The West and the GCC’s double standard over Yemen and Syria is similar to that a year ago when the GCC intervened in Bahrain to violently repress a democratic uprising and in Libya (as a token part of a NATO-led force) allegedly to support one.
There is every reason to believe that a Western military intervention in Syria would be as devastating as that in Libya, which multiplied the loss of life and has not brought democracy. But it is not inevitable that an intervention will take place.
It is certainly a danger. As was the case in Libya, the West has established an unaccountable National Council to speak in the name of the Syrian opposition. However, the Libyan intervention was motivated by the West seeing an opportunity to insert itself into the Arab Spring.
With its relatively homogenous and small population, Libya seemed a relatively safe country in which to intervene. Nonetheless, the proliferation of warlord militias since the overthrow of Gaddafi means that the possibility remains of it spinning out of the West’s control.
Syria has a considerably larger and more ethnically and religiously diverse population.
Also, despite its rhetorical opposition to Israel, support for Lebanese and Palestinian resistance groups and alliance with Iran and Russia, the Assad dynasty has kept the peace in an unstable part of the world.
It has frequently allied with the West at crucial times and given Israel a secure border, despite the border being deep inside Syrian territory ― Israel has occupied Syria’s Golan Heights since 1967.
Lebanese blogger and journalist As’ad AbuKhalil explained in a February 23 article on Al-Akhbar English: “Syria was not a principled ‘rejectionist’ government as its Arab champions would try to make it seem. It spearheaded the (token) Arab military effort to legitimize the American war for Kuwait … in 1991.
“Syria worked for years with the US on intelligence matters and it provided crucial assistance whenever the US turned to Syria (or Jordan or Morocco or Egypt) for effective torture techniques on difficult prisoners. The two countries worked closely together after September 11 …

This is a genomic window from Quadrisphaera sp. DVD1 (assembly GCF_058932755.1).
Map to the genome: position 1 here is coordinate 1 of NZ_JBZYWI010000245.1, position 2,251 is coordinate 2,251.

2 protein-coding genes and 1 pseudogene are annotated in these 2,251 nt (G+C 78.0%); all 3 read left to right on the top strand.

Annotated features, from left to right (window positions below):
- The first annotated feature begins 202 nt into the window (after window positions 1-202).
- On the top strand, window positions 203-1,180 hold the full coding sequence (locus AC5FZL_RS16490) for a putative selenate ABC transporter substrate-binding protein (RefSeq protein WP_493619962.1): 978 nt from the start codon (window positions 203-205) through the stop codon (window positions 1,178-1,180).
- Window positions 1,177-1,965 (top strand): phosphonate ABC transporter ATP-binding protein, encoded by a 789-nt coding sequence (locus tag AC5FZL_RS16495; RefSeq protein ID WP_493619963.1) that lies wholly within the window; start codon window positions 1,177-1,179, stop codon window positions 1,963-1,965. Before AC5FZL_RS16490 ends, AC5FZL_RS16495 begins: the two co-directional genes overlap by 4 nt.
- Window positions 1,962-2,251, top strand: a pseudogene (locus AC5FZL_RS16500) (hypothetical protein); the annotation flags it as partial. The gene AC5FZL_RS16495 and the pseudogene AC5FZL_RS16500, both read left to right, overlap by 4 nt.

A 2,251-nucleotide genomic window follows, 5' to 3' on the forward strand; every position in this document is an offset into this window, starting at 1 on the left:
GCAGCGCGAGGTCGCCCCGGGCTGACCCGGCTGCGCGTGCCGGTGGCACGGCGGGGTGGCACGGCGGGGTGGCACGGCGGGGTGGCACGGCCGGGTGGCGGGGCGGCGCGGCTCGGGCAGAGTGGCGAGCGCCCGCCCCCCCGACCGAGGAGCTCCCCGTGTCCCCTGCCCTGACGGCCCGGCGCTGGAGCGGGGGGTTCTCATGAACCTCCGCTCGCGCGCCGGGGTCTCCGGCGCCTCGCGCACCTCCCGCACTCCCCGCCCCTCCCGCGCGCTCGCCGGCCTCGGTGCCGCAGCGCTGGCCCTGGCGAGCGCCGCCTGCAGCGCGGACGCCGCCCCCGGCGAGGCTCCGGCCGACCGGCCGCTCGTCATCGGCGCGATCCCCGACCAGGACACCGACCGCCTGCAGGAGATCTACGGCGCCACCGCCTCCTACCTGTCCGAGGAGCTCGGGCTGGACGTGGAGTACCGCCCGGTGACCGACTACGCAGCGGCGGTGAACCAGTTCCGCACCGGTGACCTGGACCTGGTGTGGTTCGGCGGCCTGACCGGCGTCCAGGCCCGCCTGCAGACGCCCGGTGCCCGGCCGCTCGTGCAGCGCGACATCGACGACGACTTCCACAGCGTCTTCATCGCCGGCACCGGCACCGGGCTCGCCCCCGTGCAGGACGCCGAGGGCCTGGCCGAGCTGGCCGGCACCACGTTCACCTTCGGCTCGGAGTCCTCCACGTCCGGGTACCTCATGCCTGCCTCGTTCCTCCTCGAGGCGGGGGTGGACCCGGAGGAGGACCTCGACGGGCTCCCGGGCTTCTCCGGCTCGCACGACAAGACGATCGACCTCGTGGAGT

“But the US position on Syria remains ambiguous. The US and Israel … want the Syrian regime to be weakened to the point that it will accept Israeli dictates.
“But it is not yet clear that either Israel or the US want the regime to fall.”
The host of the February 24 “Friends of Syria” meeting, Tunisian President Moncef Marzouki, the first leader to be democratically elected after an Arab Spring uprising, said: “We have to respond to the demand of the majority of the Syrian people to get rid of a corrupt, persecuting regime.
“We have to stop the bloodshed, but this cannot be through military intervention.”
Western leaders also ruled out direct military intervention. But they then undermined this with a proposal for “drawing up plans for … a joint Arab League-UN peacekeeping operation that would be comprised of civilian police officers,” CBS News reported on February 24.
Likewise, the West did not support a Saudi proposal to arm opposition fighters, but did not rule it out either.
However, there is considerable evidence that the West is already supporting armed groups in Syria, covertly through Saudi Arabia and Qatar. How representative these hard-core Sunni sectarian groups are of the Syrian armed opposition is unclear.
Also unclear is whether this covert interference, and the promotion of the Syrian National Council as the recognised voice of the country, is a prelude to full scale invasion, an attempt to bring about regime change without a full-scale invasion or simply a means to put pressure on the regime.
Either way, the interference is against the interests of the Syrian democracy movement.
Lebanese researcher Khalil Issa wrote on Jadaliyya.com on February 21: “The only thing achieved by the United States through its current stance on the Syrian revolution … is appealing to greater numbers of Syrians and the development of increasing hostility amidst the Syrian people towards Russia and China.
“This is a political gain that is significant to the United States; one that it is satisfied with today.
“From its perspective, there is nothing wrong with the country drifting into civil war. Such a situation would advance US interests as well as those of Israel much more than democracy in Syria would.”